No, it's taxed twice either way. In one case, you pay sales taxes when you buy the car and then gift taxes when you give the car to your brother. In the other case, you pay gift taxes when you give the money to your brother, and he pays the sales taxes when he buys the car.

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    Re: which best describes your view of the inheritance tax?

    Quote Originally Posted by TurtleDude View Post
    You are correct-income is not the same as a gift. There is no transaction involving an exchange for value with a bequeath.
    LOL! "Bequeath" is a verb. The availablke noun forms are bequeathal and bequeathment, but more populalry, bequest. And you claim to be a lawyer. Pfft! And what sort of import is being attached here to the presence or absence of a quid pro quo? Do you imagine there to be any?

    Quote Originally Posted by TurtleDude View Post
    It should not be taxed again.
    Yes, it should. Assuming that it actually has been taxed once -- often not the case -- there is no rule, policy, or even suggestion that money once taxed cannot or should not be taxed again. This is a non-existent argument that those with none other at hand are apt to turn to in hopes that it might sound sensible to untrained ears.

    Quote Originally Posted by TurtleDude View Post
    And in some cases, such as a grandparent dying and his child and spouse dying tragically shortly thereafter, the government gets two cuts at the same pool of money before it has a chance to regenerate.
    Aw, poor babies. You realize of course that it is only the excess over $5,120,000 that will be taxed either time? The median income is $32,000 or whatever and look who you're worried about.

    Quote Originally Posted by TurtleDude View Post
    its an evil tax and those who argue so vehemently for its continued existence you have to wonder about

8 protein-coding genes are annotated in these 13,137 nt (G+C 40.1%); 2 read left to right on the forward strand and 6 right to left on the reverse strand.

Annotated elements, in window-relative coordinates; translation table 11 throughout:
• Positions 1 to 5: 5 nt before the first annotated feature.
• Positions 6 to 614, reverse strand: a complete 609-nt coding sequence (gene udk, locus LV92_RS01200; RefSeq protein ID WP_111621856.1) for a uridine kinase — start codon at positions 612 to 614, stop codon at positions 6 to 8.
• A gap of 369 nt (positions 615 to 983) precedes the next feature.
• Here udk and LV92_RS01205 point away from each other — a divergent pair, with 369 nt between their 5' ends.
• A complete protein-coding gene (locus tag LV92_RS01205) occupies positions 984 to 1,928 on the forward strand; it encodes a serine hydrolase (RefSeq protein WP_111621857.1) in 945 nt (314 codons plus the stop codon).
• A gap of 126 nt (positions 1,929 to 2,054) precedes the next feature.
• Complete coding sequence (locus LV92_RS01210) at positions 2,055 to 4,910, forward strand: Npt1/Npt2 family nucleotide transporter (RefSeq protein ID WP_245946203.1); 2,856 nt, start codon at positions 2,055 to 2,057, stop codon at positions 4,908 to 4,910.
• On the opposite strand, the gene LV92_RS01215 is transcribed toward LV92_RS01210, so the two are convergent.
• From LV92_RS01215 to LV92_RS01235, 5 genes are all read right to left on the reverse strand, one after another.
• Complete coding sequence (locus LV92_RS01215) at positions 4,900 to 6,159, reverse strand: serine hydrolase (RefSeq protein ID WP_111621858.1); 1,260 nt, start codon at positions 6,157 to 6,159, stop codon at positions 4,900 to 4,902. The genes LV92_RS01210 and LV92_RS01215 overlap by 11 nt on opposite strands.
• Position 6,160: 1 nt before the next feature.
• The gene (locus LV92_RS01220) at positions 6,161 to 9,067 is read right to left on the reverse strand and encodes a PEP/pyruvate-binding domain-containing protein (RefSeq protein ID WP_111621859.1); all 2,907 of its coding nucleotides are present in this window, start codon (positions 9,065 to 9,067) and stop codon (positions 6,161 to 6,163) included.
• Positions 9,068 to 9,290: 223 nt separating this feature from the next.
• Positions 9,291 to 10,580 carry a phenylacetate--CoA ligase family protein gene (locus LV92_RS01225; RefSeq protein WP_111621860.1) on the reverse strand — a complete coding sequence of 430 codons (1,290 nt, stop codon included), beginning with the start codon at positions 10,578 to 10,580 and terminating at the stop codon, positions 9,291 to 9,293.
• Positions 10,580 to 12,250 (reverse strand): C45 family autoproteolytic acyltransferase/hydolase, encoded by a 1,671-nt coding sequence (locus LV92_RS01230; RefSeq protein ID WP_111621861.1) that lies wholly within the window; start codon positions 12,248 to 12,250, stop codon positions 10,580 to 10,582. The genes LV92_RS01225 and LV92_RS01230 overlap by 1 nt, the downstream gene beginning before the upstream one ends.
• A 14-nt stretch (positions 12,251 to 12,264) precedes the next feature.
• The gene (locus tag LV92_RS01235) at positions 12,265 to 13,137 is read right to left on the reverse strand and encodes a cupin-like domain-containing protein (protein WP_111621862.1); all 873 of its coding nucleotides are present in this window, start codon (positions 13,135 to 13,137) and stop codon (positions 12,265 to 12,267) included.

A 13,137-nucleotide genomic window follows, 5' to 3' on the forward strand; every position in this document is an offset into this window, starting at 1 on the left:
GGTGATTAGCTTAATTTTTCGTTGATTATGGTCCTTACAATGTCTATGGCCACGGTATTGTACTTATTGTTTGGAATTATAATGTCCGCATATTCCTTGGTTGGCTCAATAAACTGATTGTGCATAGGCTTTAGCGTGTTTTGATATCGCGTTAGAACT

It is a necessary tax and you don't have to wonder at ll about those who oppose it -- they are ALL proponents of establishing a permanent and dominant wealth-and-power class in this country that is based NOT on talent, creativity, or productivity, but rather on mere bloodlines. They like the idea of an intergenerational wealthy, landed aristocracy that the huddled masses of everyone else can and must look up to. These people hate America and what it stands for. There's no mystery there at all.

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    Re: which best describes your view of the inheritance tax?

    Quote Originally Posted by TurtleDude View Post
    We are talking about the death tax or as you like to charitably call it, the estate tax. There is no federal inheritance tax in the USA federally
    LOL! There is an inheritance tax at the federal level as well as provisions for taxation of assets passed from an estate to an heir via means other than inheritance that makes it the more broadly applicable estate tax.

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    Re: which best describes your view of the inheritance tax?

    Quote Originally Posted by TurtleDude View Post
    Your posts demonstrate that you think the rich should pay higher and higher taxes on anything no matter what it is
    You've got the proper premise alright. All we are quibbling over here is the methodology for implementation. Effective tax rates on the rich have been declining for decades, but were still given a major kick downward by Bush's idiotic Tax Cuts for the Rich. Time's up. Party's over. The rich need to get back to paying more. How we go about doing that is an open discussion. THAT we go about doing it is closed.